Singapore, June 8, 2018: Today is World Oceans Day, and the health of the oceans under threat. Eight million tons of plastics are dumped in the ocean each year – that is about one truck of garbage per minute. The same research lists China, Indonesia, Philippines and Vietnam – all in East Asia – as countries dumping the most plastic waste. Indeed, East Asia is producing waste faster than any other region in the world.
With 80 percent of waste leakage coming from land, shared river systems and waterways are the conduits for this plastic pollution. The lower reaches of the Mekong river flow through Thailand, Laos, Cambodia, and Vietnam, and more and more plastic trash is spilling out from inadequate waste management systems. The Yangtze River contributes 55 percent of the estimated 2.75 million metric tonnes of plastic waste going into oceans each year. Rivers in Indonesia carry large volumes of plastic.
The financial toll is huge. Marine ecosystems globally suffer an estimated US$13 billion a year in damages caused by plastic waste. APEC estimates the costs to tourism, fishing, and shipping industries to be US$1.3 billion for the region. The adverse impacts on health, food chains and jobs are under study.
Tackling insufficient solid waste management is key, as is addressing patterns of consumption, production, urbanization, and economic growth. But there are also plenty of opportunities for synergy and solutions. Regional institutions can collaborate and stimulate interest and potential financing from the private sector, which would facilitate economies of scale in costs, technologies, and knowledge.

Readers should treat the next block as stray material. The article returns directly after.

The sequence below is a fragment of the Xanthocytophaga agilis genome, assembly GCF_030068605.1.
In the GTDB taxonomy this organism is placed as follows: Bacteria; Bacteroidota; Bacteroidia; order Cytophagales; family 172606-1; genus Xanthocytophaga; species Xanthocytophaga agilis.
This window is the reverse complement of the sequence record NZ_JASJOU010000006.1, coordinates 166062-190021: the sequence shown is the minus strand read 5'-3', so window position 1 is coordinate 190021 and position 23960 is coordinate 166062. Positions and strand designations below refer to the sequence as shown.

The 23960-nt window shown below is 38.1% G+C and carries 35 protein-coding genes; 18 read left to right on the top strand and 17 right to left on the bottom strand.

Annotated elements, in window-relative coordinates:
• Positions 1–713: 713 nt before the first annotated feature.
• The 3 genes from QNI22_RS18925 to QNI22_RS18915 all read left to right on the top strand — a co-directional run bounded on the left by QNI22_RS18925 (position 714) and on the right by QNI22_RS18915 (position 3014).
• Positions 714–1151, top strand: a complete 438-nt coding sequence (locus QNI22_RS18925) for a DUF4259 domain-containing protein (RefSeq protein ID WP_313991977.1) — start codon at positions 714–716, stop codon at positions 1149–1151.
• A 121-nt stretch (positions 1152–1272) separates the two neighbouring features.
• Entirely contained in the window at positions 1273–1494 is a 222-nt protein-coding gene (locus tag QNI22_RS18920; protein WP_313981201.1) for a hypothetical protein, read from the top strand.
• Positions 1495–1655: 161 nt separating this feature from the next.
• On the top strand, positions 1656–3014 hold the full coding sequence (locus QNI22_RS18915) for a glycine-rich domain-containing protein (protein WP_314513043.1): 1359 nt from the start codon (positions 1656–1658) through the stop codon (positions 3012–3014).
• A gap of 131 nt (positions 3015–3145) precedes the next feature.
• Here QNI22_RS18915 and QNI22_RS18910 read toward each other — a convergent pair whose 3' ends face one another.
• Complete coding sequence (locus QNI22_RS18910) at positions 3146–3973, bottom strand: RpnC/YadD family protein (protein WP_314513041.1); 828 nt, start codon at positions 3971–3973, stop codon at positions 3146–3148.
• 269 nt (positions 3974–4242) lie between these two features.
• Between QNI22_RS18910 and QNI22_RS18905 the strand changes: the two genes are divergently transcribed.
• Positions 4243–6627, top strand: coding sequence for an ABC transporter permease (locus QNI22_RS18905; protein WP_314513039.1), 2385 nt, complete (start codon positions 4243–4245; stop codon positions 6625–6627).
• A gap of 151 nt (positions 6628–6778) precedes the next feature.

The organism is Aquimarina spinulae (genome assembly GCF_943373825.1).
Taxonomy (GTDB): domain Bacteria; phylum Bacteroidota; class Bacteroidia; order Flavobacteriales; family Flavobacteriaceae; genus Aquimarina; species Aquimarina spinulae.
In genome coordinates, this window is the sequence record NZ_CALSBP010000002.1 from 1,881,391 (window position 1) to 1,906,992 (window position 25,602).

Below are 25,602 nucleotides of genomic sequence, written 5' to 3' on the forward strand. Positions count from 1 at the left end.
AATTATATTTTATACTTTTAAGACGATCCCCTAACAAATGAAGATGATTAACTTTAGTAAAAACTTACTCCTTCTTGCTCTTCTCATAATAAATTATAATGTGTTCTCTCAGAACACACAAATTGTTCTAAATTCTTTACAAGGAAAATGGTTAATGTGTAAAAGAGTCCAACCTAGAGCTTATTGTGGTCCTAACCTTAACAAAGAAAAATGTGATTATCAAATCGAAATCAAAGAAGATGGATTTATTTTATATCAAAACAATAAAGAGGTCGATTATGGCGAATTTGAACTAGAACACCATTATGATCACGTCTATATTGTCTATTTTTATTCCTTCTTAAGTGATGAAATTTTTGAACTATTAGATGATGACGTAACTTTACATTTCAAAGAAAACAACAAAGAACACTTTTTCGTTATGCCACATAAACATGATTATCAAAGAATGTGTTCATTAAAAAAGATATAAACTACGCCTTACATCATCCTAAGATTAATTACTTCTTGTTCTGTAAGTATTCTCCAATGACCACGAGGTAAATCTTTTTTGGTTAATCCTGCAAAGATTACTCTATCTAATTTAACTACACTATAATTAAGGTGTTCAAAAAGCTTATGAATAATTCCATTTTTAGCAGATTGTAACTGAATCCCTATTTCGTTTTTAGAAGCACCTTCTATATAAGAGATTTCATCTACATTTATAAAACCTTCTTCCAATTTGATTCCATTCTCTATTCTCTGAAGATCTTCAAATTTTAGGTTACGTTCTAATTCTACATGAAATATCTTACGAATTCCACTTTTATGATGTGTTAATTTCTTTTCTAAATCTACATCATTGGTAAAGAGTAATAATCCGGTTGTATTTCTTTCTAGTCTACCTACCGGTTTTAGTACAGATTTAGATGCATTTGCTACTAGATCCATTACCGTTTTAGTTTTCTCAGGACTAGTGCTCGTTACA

Countries in the region are responding to the growing problem. Through its Coordinating Ministry for Maritime Affairs, Indonesia launched a National Marine Debris Action Plan which targets a 70 percent reduction in marine plastic waste by the year 2025. In January 2018, China banned imports of plastic recyclables from other countries. By shutting its doors to half of the world’s plastic waste, China is forcing countries and industries to revisit their plastics usage and recycling programs. Many Pacific islands are introducing bans and levies on plastics bags and bottles.
With its long coastline increasingly polluted with marine debris, Vietnam is prioritizing actions to reduce marine plastics. Cambodia’s entrepreneurs are offering consumers cassava-based plastic bags.
Half of the plastic ever manufactured was made only in the last 15 years. New technologies and innovation, including upstream product redesign and reduced packaging, will be critical – and this space for research and solutions is growing. The potential ‘greening’ of ports and logistics chains are opportunities for capturing waste. Research into microplastics found in fish can provide information on potential impacts on human health. Fiscal instruments can help change producer and consumer behavior.